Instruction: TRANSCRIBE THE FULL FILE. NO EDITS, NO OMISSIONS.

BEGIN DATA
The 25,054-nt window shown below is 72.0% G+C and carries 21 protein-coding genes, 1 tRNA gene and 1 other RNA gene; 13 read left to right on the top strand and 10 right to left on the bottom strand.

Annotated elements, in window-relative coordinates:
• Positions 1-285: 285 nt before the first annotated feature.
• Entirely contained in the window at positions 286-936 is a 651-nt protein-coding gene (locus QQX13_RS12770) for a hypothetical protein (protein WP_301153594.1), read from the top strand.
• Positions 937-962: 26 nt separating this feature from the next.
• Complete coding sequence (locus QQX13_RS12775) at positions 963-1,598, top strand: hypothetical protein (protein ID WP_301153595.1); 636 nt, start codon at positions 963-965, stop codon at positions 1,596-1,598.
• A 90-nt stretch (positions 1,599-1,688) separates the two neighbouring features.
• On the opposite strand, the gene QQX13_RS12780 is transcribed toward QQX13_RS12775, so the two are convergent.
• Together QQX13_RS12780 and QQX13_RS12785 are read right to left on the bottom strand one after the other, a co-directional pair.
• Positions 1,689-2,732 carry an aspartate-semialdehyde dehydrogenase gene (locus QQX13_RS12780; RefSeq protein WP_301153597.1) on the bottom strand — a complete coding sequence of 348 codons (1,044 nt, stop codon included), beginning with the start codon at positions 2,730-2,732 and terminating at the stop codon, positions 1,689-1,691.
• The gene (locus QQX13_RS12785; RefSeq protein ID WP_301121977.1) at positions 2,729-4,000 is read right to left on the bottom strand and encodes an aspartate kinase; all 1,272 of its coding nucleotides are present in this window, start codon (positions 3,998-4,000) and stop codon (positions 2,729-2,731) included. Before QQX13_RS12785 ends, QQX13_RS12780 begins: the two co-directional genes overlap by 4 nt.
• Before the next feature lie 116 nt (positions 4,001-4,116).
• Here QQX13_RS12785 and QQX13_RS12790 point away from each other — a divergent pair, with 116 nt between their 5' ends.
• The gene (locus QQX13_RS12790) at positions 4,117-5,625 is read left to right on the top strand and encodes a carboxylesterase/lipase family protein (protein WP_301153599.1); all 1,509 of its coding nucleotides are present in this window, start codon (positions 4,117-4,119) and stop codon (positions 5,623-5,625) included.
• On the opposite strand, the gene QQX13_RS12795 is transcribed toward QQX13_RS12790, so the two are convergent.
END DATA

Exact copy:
The 25,054-nt window shown below is 72.0% G+C and carries 21 protein-coding genes, 1 tRNA gene and 1 other RNA gene; 13 read left to right on the top strand and 10 right to left on the bottom strand.

Annotated elements, in window-relative coordinates:
• Positions 1-285: 285 nt before the first annotated feature.
• Entirely contained in the window at positions 286-936 is a 651-nt protein-coding gene (locus QQX13_RS12770) for a hypothetical protein (protein WP_301153594.1), read from the top strand.
• Positions 937-962: 26 nt separating this feature from the next.
• Complete coding sequence (locus QQX13_RS12775) at positions 963-1,598, top strand: hypothetical protein (protein ID WP_301153595.1); 636 nt, start codon at positions 963-965, stop codon at positions 1,596-1,598.
• A 90-nt stretch (positions 1,599-1,688) separates the two neighbouring features.
• On the opposite strand, the gene QQX13_RS12780 is transcribed toward QQX13_RS12775, so the two are convergent.
• Together QQX13_RS12780 and QQX13_RS12785 are read right to left on the bottom strand one after the other, a co-directional pair.
• Positions 1,689-2,732 carry an aspartate-semialdehyde dehydrogenase gene (locus QQX13_RS12780; RefSeq protein WP_301153597.1) on the bottom strand — a complete coding sequence of 348 codons (1,044 nt, stop codon included), beginning with the start codon at positions 2,730-2,732 and terminating at the stop codon, positions 1,689-1,691.
• The gene (locus QQX13_RS12785; RefSeq protein ID WP_301121977.1) at positions 2,729-4,000 is read right to left on the bottom strand and encodes an aspartate kinase; all 1,272 of its coding nucleotides are present in this window, start codon (positions 3,998-4,000) and stop codon (positions 2,729-2,731) included. Before QQX13_RS12785 ends, QQX13_RS12780 begins: the two co-directional genes overlap by 4 nt.
• Before the next feature lie 116 nt (positions 4,001-4,116).
• Here QQX13_RS12785 and QQX13_RS12790 point away from each other — a divergent pair, with 116 nt between their 5' ends.
• The gene (locus QQX13_RS12790) at positions 4,117-5,625 is read left to right on the top strand and encodes a carboxylesterase/lipase family protein (protein WP_301153599.1); all 1,509 of its coding nucleotides are present in this window, start codon (positions 4,117-4,119) and stop codon (positions 5,623-5,625) included.
• On the opposite strand, the gene QQX13_RS12795 is transcribed toward QQX13_RS12790, so the two are convergent.